nine month old pushy female - Page 1

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by joanro on 04 August 2017 - 20:08

So, this is the first time these two met, a 15 month old Anatolian Shepherd male, and a nine month old gsd female.

Plain to see the gsd is very possessive of the water and very much desiring to control the baffled young male.

This female is very commanding in new situations and very self confidant.

People who are not familiar with the gsd tend to believe females are 'easy' and 'soft'.


by Jenni78 on 04 August 2017 - 20:08

Whenever I hear (usually a man) say they don't want a female because they're "soft," I know he lacks experience and likely can't handle a good one!

by ShirosOhana on 04 August 2017 - 21:08

Some dogs are bold and overconfident and relish dominating both people and other dogs. Some are reluctant leaders who take charge in a family when no one else assumes the mantle of pack leader. Most are males, although females swell the ranks as well. Whatever the size, sex or situation, these pretenders to the throne need to be put in their place via a benign yet effective leadership program.

First, you’ll need to establish rules, and ensure that all household members are willing to comply with them, because consistency is crucial. Pushy dogs do not have furniture rights. They must stay on floor level and sleep on dog beds, not human beds. Family members should not descend to floor level to wrestle with the dog but, rather, involve him in play where he follows the rules—or the fun ends. A game of Frisbee™ or fetch, in which the toy is returned to hand, is ideal.
No Free Lunch

A pushy dog needs structure. Obedience training can give both parties a common language through which to communicate. Once the dog knows “Sit” and “Stay/Wait” commands, these can be used frequently: during dinner preparation to control counter surfing and begging; before exiting homes, elevators or cars, when the dog wants to claim new territory ahead of his handler; and to accomplish tasks such as grooming and feet wiping, which most bossy dogs disallow.

Teach a long “down in place” for some peace and quiet during and after dinner, and feed the dog after all humans have dined, as a gentle reminder of his ranking in the family pack. Make the dog work for every treat, and exercise him on a schedule. Going out should not be his for the asking. It is imperative to take into account the dog’s development stage and activity level when establishing a schedule that will meet his needs.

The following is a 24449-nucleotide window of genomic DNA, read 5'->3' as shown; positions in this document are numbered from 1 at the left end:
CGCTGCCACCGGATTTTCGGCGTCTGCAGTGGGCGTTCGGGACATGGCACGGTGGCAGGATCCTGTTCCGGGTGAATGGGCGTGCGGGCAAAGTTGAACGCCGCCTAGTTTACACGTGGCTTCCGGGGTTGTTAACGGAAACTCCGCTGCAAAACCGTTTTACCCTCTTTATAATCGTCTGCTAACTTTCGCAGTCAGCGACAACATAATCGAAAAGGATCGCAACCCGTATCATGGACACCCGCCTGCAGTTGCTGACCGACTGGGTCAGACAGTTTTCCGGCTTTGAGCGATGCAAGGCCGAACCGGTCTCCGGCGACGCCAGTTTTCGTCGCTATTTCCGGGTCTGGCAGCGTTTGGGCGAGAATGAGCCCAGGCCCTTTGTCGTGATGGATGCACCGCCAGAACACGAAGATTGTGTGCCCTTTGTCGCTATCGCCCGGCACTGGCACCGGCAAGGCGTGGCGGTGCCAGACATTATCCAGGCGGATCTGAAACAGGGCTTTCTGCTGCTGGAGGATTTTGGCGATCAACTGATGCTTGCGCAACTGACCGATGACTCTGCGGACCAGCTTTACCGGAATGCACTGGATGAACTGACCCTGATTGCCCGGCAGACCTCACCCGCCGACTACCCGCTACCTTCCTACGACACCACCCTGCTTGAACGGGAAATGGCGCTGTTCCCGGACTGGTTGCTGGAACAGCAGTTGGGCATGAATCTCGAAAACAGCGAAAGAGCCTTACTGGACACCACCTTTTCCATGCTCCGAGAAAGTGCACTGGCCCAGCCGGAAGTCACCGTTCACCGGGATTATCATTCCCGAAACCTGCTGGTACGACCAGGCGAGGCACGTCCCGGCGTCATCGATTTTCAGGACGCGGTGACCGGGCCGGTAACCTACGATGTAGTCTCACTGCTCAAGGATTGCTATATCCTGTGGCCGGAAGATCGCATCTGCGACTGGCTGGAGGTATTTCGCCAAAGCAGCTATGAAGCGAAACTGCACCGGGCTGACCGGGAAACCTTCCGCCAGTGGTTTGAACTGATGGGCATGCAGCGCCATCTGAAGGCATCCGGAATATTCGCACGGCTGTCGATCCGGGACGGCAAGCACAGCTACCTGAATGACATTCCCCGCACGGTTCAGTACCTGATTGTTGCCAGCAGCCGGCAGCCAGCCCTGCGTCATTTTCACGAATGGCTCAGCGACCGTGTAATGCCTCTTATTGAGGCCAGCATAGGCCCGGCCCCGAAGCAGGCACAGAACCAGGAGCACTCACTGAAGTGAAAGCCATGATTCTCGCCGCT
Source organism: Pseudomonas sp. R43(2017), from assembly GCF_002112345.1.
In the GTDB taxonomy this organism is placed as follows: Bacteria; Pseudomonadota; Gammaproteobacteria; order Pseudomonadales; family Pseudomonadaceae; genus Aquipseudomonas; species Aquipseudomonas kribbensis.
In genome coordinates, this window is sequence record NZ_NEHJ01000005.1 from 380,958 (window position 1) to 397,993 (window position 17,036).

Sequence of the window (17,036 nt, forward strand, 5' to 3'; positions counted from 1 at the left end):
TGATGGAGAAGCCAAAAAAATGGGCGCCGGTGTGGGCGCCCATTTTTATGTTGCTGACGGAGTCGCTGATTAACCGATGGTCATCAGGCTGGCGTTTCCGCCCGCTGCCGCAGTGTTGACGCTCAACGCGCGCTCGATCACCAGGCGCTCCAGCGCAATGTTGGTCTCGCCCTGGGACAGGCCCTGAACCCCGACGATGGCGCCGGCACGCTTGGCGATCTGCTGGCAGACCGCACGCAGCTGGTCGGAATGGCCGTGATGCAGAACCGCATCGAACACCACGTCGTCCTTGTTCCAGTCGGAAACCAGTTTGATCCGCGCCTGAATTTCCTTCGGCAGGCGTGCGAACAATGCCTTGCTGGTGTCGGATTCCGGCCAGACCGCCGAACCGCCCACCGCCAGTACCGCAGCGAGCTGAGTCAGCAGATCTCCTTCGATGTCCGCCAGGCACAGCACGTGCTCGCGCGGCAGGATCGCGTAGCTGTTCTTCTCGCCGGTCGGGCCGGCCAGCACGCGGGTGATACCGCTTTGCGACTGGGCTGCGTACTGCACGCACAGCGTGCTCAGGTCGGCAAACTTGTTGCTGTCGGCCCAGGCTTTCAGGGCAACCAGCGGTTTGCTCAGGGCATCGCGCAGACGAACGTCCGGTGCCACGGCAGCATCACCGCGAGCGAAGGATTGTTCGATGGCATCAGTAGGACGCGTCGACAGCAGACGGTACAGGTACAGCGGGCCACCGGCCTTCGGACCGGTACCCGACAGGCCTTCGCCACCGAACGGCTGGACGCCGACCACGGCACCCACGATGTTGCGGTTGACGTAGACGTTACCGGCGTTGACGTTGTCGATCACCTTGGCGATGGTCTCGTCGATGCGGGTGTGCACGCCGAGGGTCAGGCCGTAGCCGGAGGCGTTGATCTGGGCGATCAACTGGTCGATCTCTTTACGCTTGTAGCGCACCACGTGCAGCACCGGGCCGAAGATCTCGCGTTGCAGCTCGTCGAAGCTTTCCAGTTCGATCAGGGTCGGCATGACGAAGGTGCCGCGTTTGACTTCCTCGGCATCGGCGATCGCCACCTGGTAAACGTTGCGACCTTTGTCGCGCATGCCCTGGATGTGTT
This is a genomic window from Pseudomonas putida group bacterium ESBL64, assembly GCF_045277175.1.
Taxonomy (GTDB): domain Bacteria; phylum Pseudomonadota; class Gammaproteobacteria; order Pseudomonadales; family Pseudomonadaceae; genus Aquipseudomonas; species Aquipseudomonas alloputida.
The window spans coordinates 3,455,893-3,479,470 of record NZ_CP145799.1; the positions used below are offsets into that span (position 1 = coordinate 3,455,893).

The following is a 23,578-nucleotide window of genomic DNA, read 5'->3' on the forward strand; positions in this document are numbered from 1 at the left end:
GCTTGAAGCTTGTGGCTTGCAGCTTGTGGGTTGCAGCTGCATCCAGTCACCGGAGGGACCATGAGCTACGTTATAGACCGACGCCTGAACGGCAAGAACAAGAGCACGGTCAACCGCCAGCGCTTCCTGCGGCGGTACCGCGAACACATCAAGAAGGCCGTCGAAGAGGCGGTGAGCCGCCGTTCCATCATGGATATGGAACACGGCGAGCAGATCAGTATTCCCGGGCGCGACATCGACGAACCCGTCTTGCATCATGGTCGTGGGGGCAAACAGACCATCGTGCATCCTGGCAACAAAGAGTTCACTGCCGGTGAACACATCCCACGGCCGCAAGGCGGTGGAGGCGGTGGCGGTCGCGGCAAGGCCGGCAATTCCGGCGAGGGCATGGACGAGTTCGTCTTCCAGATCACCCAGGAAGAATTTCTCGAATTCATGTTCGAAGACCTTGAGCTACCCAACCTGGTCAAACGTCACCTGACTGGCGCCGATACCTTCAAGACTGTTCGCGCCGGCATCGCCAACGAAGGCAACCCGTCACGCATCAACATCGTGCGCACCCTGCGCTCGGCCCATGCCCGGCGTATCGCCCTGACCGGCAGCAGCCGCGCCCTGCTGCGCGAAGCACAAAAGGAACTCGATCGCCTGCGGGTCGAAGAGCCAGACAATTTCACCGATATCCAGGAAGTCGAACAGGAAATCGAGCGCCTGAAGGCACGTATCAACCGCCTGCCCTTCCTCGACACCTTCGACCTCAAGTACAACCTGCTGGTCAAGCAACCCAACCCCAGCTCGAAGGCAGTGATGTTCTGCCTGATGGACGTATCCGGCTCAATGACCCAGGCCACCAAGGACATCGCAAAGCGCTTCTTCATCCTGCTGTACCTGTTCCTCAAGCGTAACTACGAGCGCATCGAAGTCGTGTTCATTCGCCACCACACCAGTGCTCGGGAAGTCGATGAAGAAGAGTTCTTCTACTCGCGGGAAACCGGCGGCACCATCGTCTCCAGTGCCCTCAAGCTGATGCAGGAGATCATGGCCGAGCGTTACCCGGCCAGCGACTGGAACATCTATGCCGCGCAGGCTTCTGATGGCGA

This Is the method I used with my GSD and he now a millions times better, it took a while but if you stay on top of them it will eventually pay off.


by susie on 04 August 2017 - 21:08

No, they aren´t "soft", but they are "different"...

Out of my experience ( doesn´t need to be true, just my observations ) females tend to "think", whereas males tend to "do".
Might be based on genetics - females have to care for puppies, they have to survive, no matter how, whereas males are the "Rambos", always ready for a fight, full of testosterone.

An angry female will fight for its and its puppies life ( but always thinking for the puppies first and foremost ), an angry male will forget everything...
A female during training may say "I will think about it" whereas a male will either say "yes" or "no".

As always there are exceptions to the rule-but these are my observations about males/females.

And for sure males are easier to train...

by GSCat on 04 August 2017 - 23:08

Looks like she wants to play and he doesn't know how or is tired or doesn't have the drive or isn't playful.


by Jenni78 on 04 August 2017 - 23:08

Agree, Susie. I also think males are easier for women to train, and sometimes a strong female will be a bit more responsive to a male handler. I just sold a super nice female older pup of mine who I thought would be more responsive to a man and so far, it's very true. She made me work for everything she gave me. I REALLY liked her and admired her. He is a novice and she is doing great with him. Sometimes same sex dog and handler teams aren't the best if one or both are stubborn ;) I thought maybe it was just me, but I had a very good trainer friend work her and she treated her the same way- as if she'd rather spar than listen.

by joanro on 05 August 2017 - 00:08

Five minutes after I took the videos, they were running full out, and she coaxed him to chase her...she would go to the left of the calf hut, and he's smart enough to cut her off by going to the right. It was a blast watching them. The Anatolians are very, very different from the gsd. High food drive, not the ball drive ( as in nill)
While the gsd prefers to follow a path or trail, the Anatolian prefers to take the thickest, dentist brush and thickets off the trails. And always following their nose, very much the same as my gsds.

by Nans gsd on 05 August 2017 - 17:08

What a brat, he's pretty good with her though, don't usually feel Anatolians are that social. But....

by joanro on 09 August 2017 - 17:08

I don't call her a brat. I call her a self confident, strong are the two this am.


An image

An image

An image


by Koots on 09 August 2017 - 22:08

Are the Anatolians yours Joan, and are they to guard your flock (s)?

I feel that herd guardian dogs are the best way to protect livestock from predators, and the Anatolian is a very capable breed. Where did you get him?


Nice to see them playing.  I can definitely see some behaviour resemblance between Thor and her especially the pushiness, lol.

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